Today we are meeting Guy, who works in the Plants team of Ensembl Genomes. He talks about how he came to Ensembl, his interests and experiences so far.
I work in the Ensembl Plants team, which is like regular Ensembl only for (you guessed it) plants.
A lot of what we focus on are important crop species like wheat, maize and rice, but we also have plant model organisms such as Arabidopsis and Brachypodium. I am funded by a Designing Future Wheat grant so most of my work is on that.
What do you enjoy about your job?
I love that I do so many different things.
One day I am working on coding a script to update the databases, the next day I am deep in production work before our data release, and the week after I am giving a talk in a plants workshop that I helped to organise. It is also a really interesting time for plant genomics, and we are getting better assemblies for species all the time, so a good time to be in Ensembl Plants.
What are you currently working on?
Most of my work in the past two years has involved integrating new versions of the reference wheat assembly into Ensembl.
This was not always easy because the wheat genome is nearly 17 GB (5 times the size of the human genome!) with over 80% repeated regions which makes everything more complicated.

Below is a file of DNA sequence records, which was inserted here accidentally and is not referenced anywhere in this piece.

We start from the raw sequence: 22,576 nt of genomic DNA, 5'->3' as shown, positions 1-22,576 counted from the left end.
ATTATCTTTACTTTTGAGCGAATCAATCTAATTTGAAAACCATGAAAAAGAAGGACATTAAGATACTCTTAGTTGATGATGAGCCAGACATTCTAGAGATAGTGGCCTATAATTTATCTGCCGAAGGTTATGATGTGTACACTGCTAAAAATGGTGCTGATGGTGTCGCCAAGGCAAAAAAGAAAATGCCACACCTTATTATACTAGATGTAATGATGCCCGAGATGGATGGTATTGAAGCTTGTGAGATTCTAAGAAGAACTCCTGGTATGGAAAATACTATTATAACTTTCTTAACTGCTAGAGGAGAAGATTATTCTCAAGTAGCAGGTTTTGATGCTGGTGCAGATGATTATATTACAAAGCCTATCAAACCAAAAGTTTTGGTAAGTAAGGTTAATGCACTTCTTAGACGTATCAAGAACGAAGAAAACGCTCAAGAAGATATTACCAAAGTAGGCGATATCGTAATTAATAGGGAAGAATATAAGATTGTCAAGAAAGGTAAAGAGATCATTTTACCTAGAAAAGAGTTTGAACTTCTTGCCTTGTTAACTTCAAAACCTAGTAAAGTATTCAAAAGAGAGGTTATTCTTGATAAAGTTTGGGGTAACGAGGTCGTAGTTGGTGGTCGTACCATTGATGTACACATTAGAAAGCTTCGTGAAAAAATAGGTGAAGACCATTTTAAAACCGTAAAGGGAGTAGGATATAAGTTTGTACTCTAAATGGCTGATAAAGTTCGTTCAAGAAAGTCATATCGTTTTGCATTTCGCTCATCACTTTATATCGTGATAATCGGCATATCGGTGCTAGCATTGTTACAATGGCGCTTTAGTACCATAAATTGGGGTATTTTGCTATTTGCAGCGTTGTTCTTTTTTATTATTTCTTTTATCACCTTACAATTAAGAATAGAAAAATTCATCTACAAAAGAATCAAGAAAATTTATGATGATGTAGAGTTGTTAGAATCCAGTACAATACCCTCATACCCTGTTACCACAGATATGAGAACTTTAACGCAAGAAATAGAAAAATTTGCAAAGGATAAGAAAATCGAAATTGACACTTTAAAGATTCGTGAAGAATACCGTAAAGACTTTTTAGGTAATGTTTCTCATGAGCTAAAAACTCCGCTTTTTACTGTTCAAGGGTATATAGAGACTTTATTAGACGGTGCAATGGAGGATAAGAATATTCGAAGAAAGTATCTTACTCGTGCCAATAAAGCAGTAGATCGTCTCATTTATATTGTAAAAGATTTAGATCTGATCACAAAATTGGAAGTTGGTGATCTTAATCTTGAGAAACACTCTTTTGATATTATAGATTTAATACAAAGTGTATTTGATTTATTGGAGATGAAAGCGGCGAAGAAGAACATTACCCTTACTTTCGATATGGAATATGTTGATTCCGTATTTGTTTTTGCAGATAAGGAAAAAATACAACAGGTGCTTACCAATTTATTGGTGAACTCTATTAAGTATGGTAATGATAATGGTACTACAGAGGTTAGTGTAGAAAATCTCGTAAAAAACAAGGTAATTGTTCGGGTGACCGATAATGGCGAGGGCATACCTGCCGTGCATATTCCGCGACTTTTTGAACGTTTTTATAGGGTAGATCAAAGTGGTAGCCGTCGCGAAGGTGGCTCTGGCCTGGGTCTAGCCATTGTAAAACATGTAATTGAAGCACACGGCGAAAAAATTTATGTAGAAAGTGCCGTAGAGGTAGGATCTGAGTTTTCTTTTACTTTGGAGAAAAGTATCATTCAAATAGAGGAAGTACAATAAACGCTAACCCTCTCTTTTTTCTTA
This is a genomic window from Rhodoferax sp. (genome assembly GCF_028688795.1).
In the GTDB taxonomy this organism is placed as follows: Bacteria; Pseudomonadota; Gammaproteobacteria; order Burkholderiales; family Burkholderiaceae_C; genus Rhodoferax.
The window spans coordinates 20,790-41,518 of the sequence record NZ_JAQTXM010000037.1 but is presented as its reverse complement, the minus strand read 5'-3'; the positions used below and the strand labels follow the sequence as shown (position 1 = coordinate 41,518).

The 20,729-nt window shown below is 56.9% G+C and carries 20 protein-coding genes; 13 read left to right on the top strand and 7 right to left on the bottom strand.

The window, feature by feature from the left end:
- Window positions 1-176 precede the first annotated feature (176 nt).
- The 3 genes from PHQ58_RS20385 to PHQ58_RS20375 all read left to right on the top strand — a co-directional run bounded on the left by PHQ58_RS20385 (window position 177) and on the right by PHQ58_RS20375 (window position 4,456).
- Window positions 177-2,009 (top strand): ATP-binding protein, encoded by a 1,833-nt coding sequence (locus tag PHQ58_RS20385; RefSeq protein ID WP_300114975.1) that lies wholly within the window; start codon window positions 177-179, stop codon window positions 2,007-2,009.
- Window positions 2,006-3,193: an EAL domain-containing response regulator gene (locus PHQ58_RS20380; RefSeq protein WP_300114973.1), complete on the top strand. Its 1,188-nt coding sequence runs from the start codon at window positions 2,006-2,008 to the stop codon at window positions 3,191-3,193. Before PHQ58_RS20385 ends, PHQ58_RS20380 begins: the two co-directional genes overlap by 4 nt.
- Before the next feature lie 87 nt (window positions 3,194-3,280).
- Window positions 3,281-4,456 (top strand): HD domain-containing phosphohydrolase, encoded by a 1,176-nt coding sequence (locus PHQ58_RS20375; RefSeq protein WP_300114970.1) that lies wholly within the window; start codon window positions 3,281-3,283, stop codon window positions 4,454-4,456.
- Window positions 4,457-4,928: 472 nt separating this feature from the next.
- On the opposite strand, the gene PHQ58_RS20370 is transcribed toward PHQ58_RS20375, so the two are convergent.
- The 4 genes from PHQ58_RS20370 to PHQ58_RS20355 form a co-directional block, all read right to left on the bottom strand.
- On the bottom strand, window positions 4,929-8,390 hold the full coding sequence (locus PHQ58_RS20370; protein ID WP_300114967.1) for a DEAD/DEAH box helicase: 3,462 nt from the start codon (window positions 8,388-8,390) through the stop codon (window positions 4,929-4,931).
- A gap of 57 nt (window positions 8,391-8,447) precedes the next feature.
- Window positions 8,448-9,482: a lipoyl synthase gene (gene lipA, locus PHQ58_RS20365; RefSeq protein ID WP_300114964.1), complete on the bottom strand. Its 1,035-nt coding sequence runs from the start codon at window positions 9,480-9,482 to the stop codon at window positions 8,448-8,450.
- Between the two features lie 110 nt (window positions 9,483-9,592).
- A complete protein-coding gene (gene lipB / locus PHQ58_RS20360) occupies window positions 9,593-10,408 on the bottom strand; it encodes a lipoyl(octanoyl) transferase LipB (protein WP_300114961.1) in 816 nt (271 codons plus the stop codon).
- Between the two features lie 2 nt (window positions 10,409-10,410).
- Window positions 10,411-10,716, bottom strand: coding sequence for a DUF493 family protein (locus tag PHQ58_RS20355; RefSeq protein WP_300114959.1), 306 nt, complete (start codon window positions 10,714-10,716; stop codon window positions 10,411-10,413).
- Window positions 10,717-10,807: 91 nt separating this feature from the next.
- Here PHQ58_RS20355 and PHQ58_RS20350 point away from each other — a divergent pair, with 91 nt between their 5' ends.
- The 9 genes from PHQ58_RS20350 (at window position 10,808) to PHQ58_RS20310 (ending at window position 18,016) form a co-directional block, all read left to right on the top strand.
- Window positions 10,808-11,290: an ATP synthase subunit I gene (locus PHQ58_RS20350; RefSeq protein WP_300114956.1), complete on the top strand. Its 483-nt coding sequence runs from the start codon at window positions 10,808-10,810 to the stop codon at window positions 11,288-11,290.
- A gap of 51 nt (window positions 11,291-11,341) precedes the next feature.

It finally looks like there is a very good reference assembly but now there is the great challenge of adding the genomes of 16 different wheat cultivars that can be compared to the reference. They will be a great asset to wheat researchers and breeders in the upcoming years.
With food security likely to be a very important issue in the future, these are indeed exciting and interesting times for wheat genomics.
What is your typical day?
If I’m working at the EBI, mostly sitting at the computer and coding, or doing production tasks. If I’m in a workshop/conference then mainly preparing and giving my talk and trying to convince others how important open access data is.
How did you end up here?
When my partner saw the end of her PhD in sight, we decided it would be a good time to go on an adventure. We are originally from Israel, and started searching for interesting options around the world. I first tried Amsterdam and we were very close to moving to Singapore but decided against it, and finally found ourselves in the UK. But it should be said that the EBI was a place I had my eye on for a while so I am very happy it worked out!
What surprised you most about Ensembl when you started working here?
How quiet everything is! In Israel every one is talking, chatting and shouting (in a good way). And here everyone is much quieter at work. After a while you get used to the quiet, I thing it will be difficult for me to work in a loud place again :).
What is the coolest tool or data type in Ensembl that you think everybody should know about?
Just a bit biased here but I will have to go with wheat. It’s a fascinating species with a huge genome, and we have only recently begun to understand how it looks.
There was a great “race” between a number of organisations to get the best assembly out, and in the past 3 years there have been no less than 3 new wheat assemblies! Once we get all this genomic information to the breeders, there are many interesting things that can be done to uncover hidden variation, so the future looks very exciting.